Bandits are a staple of fantasy. Skyrim, Kingdoms of Amalur, Fable, Dungeons and Dragons. All these games feature bandits in some capacity. If we look beyond the fantasy genre, Red Dead Redemption and Sunset Overdrive also feature bandits. Bandits tend to low-level enemies. They wear cobbled together armour and usually carry basic weapons. Every now and then, you might encounter one who has a magic item. Usually, more powerful bandits are chiefs or captains. Most bandits are aggressive on sight. However, do we ever really stop to consider the bandit? Why are they there? What are they doing?
Depending on how you came to this piece, you may or may not be familiar with Critical Role. So, I’ll explain all this briefly. Dungeons and Dragons, let’s start there. Tabletop roleplaying game. Started in the 70s, big in the 80s, satanic panic, and so on. In 2013, Wizards of the Coast who own D&D released the 5th Edition of the game. Generally, editions are like sequels in games. They iterate in their own way with specific goals in mind. People still enjoy the previous entries and may prefer them. Based on comments by the design team of this edition it seems the purpose of this version of the game was to be welcoming enough for new players and robust enough for veterans. So, how does this relate to Critical Role?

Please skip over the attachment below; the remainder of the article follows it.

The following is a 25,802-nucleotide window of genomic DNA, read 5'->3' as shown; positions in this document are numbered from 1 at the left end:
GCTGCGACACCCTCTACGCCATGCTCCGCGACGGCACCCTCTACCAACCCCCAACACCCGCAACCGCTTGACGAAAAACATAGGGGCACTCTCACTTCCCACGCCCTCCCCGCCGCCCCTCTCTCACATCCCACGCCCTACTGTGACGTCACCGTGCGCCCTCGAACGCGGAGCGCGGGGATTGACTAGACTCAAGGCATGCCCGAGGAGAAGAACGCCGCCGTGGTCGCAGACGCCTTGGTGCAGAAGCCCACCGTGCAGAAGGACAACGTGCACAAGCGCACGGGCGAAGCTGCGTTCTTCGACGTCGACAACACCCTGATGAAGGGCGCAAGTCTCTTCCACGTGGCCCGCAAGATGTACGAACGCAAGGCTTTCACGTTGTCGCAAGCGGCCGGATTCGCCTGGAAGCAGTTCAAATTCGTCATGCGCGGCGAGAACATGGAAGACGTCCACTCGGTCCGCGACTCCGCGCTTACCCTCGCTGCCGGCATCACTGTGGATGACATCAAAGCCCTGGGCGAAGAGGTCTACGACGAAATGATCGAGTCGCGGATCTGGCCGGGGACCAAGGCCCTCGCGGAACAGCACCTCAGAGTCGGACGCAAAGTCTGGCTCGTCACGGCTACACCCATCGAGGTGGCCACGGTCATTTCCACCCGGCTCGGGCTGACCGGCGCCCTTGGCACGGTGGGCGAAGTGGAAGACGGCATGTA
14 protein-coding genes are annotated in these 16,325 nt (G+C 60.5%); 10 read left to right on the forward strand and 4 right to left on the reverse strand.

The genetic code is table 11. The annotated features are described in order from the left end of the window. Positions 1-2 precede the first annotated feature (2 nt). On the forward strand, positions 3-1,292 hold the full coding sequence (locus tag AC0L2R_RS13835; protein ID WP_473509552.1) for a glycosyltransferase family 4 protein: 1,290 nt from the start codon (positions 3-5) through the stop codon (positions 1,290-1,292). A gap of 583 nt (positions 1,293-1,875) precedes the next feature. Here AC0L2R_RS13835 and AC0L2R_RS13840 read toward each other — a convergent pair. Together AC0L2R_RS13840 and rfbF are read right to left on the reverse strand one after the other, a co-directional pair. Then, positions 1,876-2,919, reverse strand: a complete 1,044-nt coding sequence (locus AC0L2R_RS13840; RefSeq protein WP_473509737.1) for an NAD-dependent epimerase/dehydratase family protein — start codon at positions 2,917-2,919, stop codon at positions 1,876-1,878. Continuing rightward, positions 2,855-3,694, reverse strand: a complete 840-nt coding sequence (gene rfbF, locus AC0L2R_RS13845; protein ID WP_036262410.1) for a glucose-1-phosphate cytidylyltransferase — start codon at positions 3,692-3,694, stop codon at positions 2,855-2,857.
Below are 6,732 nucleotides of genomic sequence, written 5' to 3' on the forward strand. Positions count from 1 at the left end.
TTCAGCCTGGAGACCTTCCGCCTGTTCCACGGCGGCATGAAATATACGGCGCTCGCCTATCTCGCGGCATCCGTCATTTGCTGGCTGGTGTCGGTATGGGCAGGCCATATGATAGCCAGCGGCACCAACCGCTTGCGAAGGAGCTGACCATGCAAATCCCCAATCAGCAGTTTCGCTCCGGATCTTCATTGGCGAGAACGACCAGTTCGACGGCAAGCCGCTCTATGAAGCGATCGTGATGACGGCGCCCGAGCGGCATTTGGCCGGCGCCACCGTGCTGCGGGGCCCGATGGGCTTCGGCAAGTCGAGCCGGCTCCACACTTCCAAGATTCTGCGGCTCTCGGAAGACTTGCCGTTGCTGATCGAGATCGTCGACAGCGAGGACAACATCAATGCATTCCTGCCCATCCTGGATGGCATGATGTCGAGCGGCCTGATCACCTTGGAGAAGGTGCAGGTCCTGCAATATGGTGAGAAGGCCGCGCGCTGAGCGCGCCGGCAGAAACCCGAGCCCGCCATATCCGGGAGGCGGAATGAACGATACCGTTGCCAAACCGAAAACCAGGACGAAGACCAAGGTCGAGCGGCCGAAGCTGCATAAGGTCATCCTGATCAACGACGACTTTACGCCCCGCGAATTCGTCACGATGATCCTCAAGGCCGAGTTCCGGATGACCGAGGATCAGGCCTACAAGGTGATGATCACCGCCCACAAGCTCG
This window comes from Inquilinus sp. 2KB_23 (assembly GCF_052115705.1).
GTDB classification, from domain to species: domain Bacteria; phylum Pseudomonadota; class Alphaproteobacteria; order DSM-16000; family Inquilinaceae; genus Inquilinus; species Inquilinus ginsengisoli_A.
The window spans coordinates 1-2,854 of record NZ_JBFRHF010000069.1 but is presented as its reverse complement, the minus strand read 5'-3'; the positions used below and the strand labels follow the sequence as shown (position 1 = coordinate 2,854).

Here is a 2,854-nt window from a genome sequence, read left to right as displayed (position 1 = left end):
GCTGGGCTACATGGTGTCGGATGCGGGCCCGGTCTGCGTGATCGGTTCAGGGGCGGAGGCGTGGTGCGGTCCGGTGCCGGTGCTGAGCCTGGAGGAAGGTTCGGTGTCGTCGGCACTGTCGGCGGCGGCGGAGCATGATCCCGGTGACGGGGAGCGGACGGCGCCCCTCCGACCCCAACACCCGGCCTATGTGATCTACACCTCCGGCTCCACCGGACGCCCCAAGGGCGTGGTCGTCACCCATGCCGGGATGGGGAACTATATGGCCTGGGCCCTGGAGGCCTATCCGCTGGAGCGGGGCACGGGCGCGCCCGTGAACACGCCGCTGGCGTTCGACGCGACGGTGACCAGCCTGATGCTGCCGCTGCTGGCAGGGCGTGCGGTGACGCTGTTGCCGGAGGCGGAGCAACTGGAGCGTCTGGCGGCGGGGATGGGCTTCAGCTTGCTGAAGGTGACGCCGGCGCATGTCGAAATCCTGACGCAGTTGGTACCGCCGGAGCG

Critical Role is a weekly live stream on Twitch where, as Matt Mercer explains, “a bunch of us nerdy-ass voice actors sit around and play Dungeons and Dragons”. The show started in 2015 and has been running ever since. Critical is perhaps the most popular live play of Dungeons and Dragons. Between the accessibility of 5th edition and the eminently watchable nature of Critical Role, many new people have been exposed to Dungeons and Dragons through this show and other shows like it, including me. Now, as part of this, some online discourse has held Matt Mercer up as the DM standard that people are compared to. So, let’s look at this comparison.
The day had finally arrived. Upon reaching his thirtieth birthday, Fargrim was ready to work in the mine. An older dwarf by the name of Balnir showed him the ropes on the first day. Balnir resembled a rock. Solid, but craggy and malformed. He was hunched over and his face was covered in a dozen wrinkles. Notably, Balnir pointed to the mint as one of the first locations of note.
‘We mine the gold, we deliver it to the conveyor belts, the belts take it into the mint, the mint creates the coins, the coins get loaded on the wagons, the wagons go to the dragon.’
‘Where do they go after the dragon gets them?’ Fargrim asked.
‘Nowhere. The dragon keeps them,’ Balnir replied.
‘Why does the dragon get to keep them?’ Fargrim asked.
‘Why does the sun rise? That’s the way it’s always been,’ Balnir told him before they went below and began the arduous process of mining the rich veins of gold.